Five Tips We Learned About Homeschooling From Primarylinks' Instagram Takeover

In case you missed our recent Instagram Takeover on Family Friendly HQ, here's a rundown of some of the biggest takeaways we learned.

Karen Riordan aka Primarylinks, is a trainee play therapist and psychotherapist. She's also a full-time primary school teacher and mum to two girls aged eight and five. With all of us spending more time homeschooling our children these days, Karen did an Instagram takeover for us where she shared the best tips for everyone who might be struggling with remote learning.

She also shared some fantastic educational play ideas for when you're at home, which will likely come in handy too! Here's what we learned.

Karen from Primarylinks on Instagram
Primarylinks, how do I keep on top of everything?

It's important to remember that this is emergency education. Be kind to yourself. Put things into context and take it easy on yourself. I'm speaking as a parent. None of us has made this choice to teach from home, its emergency education, and please God we'll never find ourselves in this position again. I know people have more than two kids, or are a single parent, or both parents are trying to work from home. All you can do is what you can do.
I know sometimes tasks are set monthly, and I know if it's me and I see a list I start to panic and I have to get all of that done! I would say to you, prioritize English and Maths. That’s probably across the board, and I’m focusing at primary level. Reading, writing, and little bit of maths work every day is super. I do know from my own daughters, they do like doing a little bit of the wellbeing, so that’s fine because they are motivated and I don’t have to sit over them for that.
Just remember at the end of the day when we get back to school, we know there may be gaps and we will sort it out. It might take a year to gain back everything lost in the past year but that’s okay, just go easy on yourself.
I know as a mother that its really important to mind yourself and keep your own head straight because it filters down. Don’t put the guilt trip on yourself that you're not doing enough. You're doing your best, and that’s enough!

How do I tackle the morning a bit better?

Create structure. For me, I get up before my kids. I will get up at least an hour or an hour and 15 mins before my kids. I grab a cup of tea and do about an hours work. Now, this could be planning or recording lessons, or whatever it is, because I need quiet. I know when I wake the girls up I have an hour done and I'm a little bit ahead of the game, so usually, I'm dragging my kids out of the bed. But I know some people aren’t in that situation - the kids can wake up earlier than you!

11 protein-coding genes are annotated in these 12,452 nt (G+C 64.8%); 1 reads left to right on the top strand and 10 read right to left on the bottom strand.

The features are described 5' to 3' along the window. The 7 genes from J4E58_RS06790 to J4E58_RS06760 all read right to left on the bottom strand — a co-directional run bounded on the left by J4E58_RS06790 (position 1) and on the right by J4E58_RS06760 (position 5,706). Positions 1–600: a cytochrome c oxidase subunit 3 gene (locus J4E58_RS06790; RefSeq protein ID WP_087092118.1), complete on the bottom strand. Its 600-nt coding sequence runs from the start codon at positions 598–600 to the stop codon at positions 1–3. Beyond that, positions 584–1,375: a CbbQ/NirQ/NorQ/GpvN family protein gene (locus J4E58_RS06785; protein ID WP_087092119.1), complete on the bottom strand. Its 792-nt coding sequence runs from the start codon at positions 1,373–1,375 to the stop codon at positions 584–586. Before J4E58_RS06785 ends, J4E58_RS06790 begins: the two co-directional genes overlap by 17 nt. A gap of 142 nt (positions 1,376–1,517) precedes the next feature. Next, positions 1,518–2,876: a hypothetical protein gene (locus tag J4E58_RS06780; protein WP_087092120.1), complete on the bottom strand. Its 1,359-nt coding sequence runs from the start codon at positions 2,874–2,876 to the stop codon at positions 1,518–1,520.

On Fridays, before we start doing school work, we do some baking together. But, we only do this if we got all of our other jobs done during the week before starting work - such as making the beds, getting dressed, unloading the dishwasher, and making breakfast.

How do I make break-times fun?

Movement breaks are so important. I know there's no way, especially my 5-year-old, will sit there for two hours of work. The plan is that we try and get all the jobs done within those two hours if we can, but there's no way she will!
So you should implement movement breaks into the day. Some ideas for this includes scarf dancing (literally dancing with a scarf to some music), or putting on Just Dance or GoNoodle videos for free on YouTube.

Primarylinks, what do I do if they've lost interest completely?

Fresh air! This has to happen in our house every day, even if we just leave for 15 mins on wet days. It breaks the monotony of being cooped up all day and is so good for the head. Get them outside with their bikes etc.
If I feel my class need a wake up I always bring them outside for fresh air and it works wonders.

Have you any tips for playtime?

My final tip is making time for play. I know sometimes, especially my 5-year-old, will be looking for "Mummy can you play barbies with me?" or "Will you do LEGO with me?".
If your child is constantly asking you to play, they are just looking to connect with you. You can help meet that need by giving them five minutes of your absolute undivided attention. Then you may be able to get on with other things you have to do.
Some ideas are making bubble volcanos, a quick and easy activity; water play; set them a task to build something using LEGO, such as a house for their teddy; get creative with artwork ideas; or make some "gloop" by adding food colouring and cornflour to some water.

To watch the full Instagram takeover by Karen from Primarylinks, head along to our Instagram page (by clicking here).

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